At TedX Cincinnati, Hamilton Co. coroner will lay bare the horrors of the heroin epidemic

Lakshmi Sammarco sees the human toll every day
Posted at 5:00 AM, Jun 16, 2017
and last updated 2017-06-16 06:43:19-04

CINCINNATI -- Hamilton County Coroner Lakshmi Sammarco was driving on Interstate 75 one day with her daughter when she glanced into the car driving next to her. The driver had a tourniquet around his left arm.

Hamilton County Coroner Lakshmi Sammarco (Photo provided by Mark Byron)

In his right hand he held a syringe, which he was trying to inject into a vein as he drove.

Sammarco's car is equipped with a siren, so she briefly flipped it on. Startled, the man dropped the syringe and began looking around for a police car.

Sammarco said she followed him for a while and called in a description of the car to the police, but she doesn't know if he was ever stopped.

The coroner plans to tell stories like that Saturday, June 17, as one of the featured speakers at TEDx Cincinnati's eighth Main Stage Event, starting at 5 p.m. at Memorial Hall, 1225 Elm St., in Over-the-Rhine.

TEDx Cincinnati is a volunteer-based organization with a license from TED, a nonprofit devoted to spreading ideas, usually through short lectures known as TED talks. The acronym TED stands for Technology, Entertainment and Design.

Other speakers scheduled for Saturday's event include Prerna Ghandi, a University of Cincinnati student who survived an acid attack in her hometown of Rohtak, India.

Sammarco was asked to speak because of her expertise in the heroin epidemic, said Jami Edelheit, who organizes and produces TEDx Cincinnati events.

"I think it's going to be incredible hearing directly from her about the impact it has had on the community," she said.

Sammarco plans to talk about the human toll the epidemic is taking on the Tri-State region, and how it spreads far beyond just the addicts who are overdosing.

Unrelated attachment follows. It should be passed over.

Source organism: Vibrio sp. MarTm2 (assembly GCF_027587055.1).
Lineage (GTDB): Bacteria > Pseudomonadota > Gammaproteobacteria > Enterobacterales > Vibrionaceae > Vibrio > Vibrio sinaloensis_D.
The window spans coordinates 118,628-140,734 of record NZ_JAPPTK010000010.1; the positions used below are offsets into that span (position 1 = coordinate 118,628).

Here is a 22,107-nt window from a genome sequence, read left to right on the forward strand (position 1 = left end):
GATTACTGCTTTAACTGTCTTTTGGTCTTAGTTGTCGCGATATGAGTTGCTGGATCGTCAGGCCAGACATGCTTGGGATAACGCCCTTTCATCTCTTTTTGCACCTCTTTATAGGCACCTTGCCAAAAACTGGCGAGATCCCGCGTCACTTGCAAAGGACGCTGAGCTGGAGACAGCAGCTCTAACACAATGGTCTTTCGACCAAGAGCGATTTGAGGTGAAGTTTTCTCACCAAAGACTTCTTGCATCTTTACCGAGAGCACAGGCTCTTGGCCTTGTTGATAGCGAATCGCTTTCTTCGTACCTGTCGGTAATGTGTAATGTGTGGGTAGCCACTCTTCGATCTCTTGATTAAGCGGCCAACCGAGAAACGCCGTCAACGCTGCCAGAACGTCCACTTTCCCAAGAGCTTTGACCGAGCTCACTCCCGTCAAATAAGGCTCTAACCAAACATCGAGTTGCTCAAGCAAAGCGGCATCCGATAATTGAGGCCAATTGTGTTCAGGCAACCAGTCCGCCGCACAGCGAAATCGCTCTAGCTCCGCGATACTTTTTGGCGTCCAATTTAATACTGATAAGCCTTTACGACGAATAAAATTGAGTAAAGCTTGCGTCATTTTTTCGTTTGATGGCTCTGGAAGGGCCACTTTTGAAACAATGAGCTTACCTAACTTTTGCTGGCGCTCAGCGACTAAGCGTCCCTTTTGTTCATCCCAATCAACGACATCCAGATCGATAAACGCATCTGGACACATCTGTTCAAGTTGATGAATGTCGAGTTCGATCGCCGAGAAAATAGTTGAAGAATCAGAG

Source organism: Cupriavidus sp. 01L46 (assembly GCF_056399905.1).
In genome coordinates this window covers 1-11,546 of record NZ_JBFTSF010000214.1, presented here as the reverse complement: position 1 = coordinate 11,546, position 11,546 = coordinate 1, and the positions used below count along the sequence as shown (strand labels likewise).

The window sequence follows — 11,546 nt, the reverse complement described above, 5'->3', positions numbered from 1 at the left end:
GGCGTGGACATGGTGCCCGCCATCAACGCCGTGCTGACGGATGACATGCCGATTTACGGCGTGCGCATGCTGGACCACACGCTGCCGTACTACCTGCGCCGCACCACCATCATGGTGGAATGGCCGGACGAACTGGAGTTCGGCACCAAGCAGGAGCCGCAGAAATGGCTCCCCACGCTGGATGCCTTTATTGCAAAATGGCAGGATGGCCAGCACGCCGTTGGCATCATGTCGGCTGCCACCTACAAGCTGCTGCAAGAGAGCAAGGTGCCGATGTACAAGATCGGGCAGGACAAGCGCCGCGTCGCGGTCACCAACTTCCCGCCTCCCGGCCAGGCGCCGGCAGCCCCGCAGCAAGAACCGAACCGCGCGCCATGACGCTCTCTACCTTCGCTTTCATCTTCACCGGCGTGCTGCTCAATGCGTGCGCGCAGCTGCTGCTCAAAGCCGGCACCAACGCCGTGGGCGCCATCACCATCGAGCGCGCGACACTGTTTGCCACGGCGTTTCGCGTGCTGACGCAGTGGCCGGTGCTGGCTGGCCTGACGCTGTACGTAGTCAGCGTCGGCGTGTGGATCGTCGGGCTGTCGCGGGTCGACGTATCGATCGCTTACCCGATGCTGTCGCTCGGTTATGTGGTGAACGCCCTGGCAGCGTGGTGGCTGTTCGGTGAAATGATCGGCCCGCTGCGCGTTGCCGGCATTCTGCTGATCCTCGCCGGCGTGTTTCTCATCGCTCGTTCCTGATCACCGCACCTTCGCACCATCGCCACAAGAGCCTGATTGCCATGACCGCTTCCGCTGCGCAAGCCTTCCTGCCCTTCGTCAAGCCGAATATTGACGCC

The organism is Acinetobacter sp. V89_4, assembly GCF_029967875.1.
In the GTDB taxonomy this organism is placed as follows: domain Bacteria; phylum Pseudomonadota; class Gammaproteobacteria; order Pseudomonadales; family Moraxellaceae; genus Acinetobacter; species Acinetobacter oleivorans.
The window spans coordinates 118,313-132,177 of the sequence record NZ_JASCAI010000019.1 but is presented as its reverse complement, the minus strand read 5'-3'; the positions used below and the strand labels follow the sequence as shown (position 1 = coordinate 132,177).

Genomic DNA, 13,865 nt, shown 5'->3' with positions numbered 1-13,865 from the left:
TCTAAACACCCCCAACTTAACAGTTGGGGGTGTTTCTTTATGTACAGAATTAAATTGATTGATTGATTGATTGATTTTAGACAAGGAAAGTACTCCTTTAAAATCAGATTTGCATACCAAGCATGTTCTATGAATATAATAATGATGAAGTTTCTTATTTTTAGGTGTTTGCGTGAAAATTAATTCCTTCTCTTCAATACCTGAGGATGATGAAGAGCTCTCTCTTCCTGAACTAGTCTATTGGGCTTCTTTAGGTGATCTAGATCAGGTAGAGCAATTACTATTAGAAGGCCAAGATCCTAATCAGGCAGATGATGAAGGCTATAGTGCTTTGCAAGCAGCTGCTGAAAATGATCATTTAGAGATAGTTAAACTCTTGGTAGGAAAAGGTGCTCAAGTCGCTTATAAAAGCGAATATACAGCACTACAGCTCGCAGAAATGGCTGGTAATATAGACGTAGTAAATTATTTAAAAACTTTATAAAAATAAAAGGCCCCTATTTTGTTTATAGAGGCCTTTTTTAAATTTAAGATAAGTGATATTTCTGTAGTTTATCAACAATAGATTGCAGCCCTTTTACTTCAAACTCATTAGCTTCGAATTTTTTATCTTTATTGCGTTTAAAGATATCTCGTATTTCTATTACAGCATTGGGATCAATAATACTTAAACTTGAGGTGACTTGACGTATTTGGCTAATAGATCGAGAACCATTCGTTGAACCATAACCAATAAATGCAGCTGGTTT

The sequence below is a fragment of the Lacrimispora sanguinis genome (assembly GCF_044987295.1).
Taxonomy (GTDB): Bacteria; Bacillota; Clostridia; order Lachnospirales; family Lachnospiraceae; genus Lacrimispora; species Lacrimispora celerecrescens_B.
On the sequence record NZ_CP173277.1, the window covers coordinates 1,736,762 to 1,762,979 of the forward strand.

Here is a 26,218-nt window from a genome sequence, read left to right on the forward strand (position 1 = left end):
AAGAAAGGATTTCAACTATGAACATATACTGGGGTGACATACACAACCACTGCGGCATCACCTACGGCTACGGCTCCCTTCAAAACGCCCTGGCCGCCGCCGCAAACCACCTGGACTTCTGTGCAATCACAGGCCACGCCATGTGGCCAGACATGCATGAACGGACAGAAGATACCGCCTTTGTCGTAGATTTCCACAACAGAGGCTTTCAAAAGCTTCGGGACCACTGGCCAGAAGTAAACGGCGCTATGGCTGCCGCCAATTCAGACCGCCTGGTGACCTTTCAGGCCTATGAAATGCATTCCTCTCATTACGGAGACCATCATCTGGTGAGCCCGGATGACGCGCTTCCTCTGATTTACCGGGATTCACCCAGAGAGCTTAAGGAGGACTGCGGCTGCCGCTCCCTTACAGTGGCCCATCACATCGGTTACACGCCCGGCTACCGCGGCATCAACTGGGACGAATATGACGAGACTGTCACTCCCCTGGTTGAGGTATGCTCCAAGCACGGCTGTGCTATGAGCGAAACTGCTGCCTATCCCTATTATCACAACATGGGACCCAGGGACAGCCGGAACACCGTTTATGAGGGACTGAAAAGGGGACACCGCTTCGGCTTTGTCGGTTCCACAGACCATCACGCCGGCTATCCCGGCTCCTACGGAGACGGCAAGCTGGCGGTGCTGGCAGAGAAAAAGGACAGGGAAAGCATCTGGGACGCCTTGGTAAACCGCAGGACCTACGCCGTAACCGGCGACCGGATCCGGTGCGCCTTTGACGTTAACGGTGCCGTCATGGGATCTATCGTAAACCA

When she became coroner five years ago, she said, her office typically handled between one and three overdose deaths per week. It now handles between 10 and 15.

Both 2015 and 2016 have seen about 400 overdose deaths, she said, which might lead one to believe the epidemic has leveled off. But that doesn't take into account that first responders have administered three times more doses of naloxone, an opiate antidote.

Without those doses, she said, she's certain overdose deaths would have been more than 1,000 last year.

People don't realize how deeply embedded heroin use is in every community of the region, she said.

One can see that in the number of cases of children being neglected. It's prompted a 16-17 percent increase in the number of children whose care the state is supervising, she said.

In January, Sammarco said, an 11-year-old girl had been taking care of her siblings for more than 24 hours. When they returned home, she found her mother and father, dead of an overdose, lying on the living room floor.

The girl reported the deaths herself, making a 911 call while holding the phone in one hand and her 7-month-old sibling in the other.

"I can't imagine the kind of nightmares that's going to cause," Sammarco said.

In 2012, the National Institutes for Health estimated that every 25 minutes, a baby is born addicted to opioids, Sammarco said. "I would guess it's triple that now," she added.

Those babies stay in the hospital an average of 17 days, undergoing treatment for opioid withdrawal. Who knows what effect that childhood trauma will have on them 15 or 20 years later, Sammarco said.

The epidemic is taking a toll on her staff too, she said. The office's four forensic pathologists have trouble keeping up with the demand for autopsies.

"We used to be done with autopsies before noon," she said. "Now, we're going well into the afternoon."

Recently, the staff experienced two accidental needle-sticks in the space of two weeks, she said, something that happens when people get tired and overworked.

The epidemic is burning out and depressing everyone, she said.

"We feel like no matter what we do to get the message out, we're not seeing an impact. We're not stemming the flow … it keeps getting worse and worse."

Sammarco doesn't have any easy answers to the epidemic, except to note that every dollar spent on prevention saves $11-$12 on treatment. One encouraging sign is that recent surveys of high school kids show that they're not interested in trying opioids.

"Our only hope right now is that teens and people in their young 20s are smart enough to stay away from it," she said.

Click here to sign up for Saturday's event and for more information.